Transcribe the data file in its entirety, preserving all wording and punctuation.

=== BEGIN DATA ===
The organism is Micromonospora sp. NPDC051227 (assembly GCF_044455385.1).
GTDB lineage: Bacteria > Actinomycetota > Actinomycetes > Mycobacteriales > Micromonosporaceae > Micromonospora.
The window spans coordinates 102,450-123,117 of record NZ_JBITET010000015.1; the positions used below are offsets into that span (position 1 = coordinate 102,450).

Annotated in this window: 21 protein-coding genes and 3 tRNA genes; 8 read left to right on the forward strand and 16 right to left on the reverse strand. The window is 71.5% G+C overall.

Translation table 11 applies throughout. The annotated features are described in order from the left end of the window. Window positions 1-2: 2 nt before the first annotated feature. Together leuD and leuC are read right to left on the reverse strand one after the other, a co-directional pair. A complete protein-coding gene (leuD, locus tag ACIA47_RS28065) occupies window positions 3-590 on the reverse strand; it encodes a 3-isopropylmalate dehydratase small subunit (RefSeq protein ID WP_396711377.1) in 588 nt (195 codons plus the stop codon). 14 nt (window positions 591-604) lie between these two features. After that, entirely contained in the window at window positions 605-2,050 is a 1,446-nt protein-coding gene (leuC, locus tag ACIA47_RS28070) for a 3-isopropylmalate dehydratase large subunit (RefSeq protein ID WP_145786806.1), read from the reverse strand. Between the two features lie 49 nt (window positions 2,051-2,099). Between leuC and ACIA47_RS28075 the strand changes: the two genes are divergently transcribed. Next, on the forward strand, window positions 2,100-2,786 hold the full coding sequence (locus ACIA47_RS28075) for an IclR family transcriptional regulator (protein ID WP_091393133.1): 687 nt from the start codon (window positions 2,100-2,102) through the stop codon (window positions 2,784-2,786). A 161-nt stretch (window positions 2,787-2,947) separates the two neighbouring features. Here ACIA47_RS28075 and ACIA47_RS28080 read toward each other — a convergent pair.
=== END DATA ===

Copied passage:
The organism is Micromonospora sp. NPDC051227 (assembly GCF_044455385.1).
GTDB lineage: Bacteria > Actinomycetota > Actinomycetes > Mycobacteriales > Micromonosporaceae > Micromonospora.
The window spans coordinates 102,450-123,117 of record NZ_JBITET010000015.1; the positions used below are offsets into that span (position 1 = coordinate 102,450).

Annotated in this window: 21 protein-coding genes and 3 tRNA genes; 8 read left to right on the forward strand and 16 right to left on the reverse strand. The window is 71.5% G+C overall.

Translation table 11 applies throughout. The annotated features are described in order from the left end of the window. Window positions 1-2: 2 nt before the first annotated feature. Together leuD and leuC are read right to left on the reverse strand one after the other, a co-directional pair. A complete protein-coding gene (leuD, locus tag ACIA47_RS28065) occupies window positions 3-590 on the reverse strand; it encodes a 3-isopropylmalate dehydratase small subunit (RefSeq protein ID WP_396711377.1) in 588 nt (195 codons plus the stop codon). 14 nt (window positions 591-604) lie between these two features. After that, entirely contained in the window at window positions 605-2,050 is a 1,446-nt protein-coding gene (leuC, locus tag ACIA47_RS28070) for a 3-isopropylmalate dehydratase large subunit (RefSeq protein ID WP_145786806.1), read from the reverse strand. Between the two features lie 49 nt (window positions 2,051-2,099). Between leuC and ACIA47_RS28075 the strand changes: the two genes are divergently transcribed. Next, on the forward strand, window positions 2,100-2,786 hold the full coding sequence (locus ACIA47_RS28075) for an IclR family transcriptional regulator (protein ID WP_091393133.1): 687 nt from the start codon (window positions 2,100-2,102) through the stop codon (window positions 2,784-2,786). A 161-nt stretch (window positions 2,787-2,947) separates the two neighbouring features. Here ACIA47_RS28075 and ACIA47_RS28080 read toward each other — a convergent pair.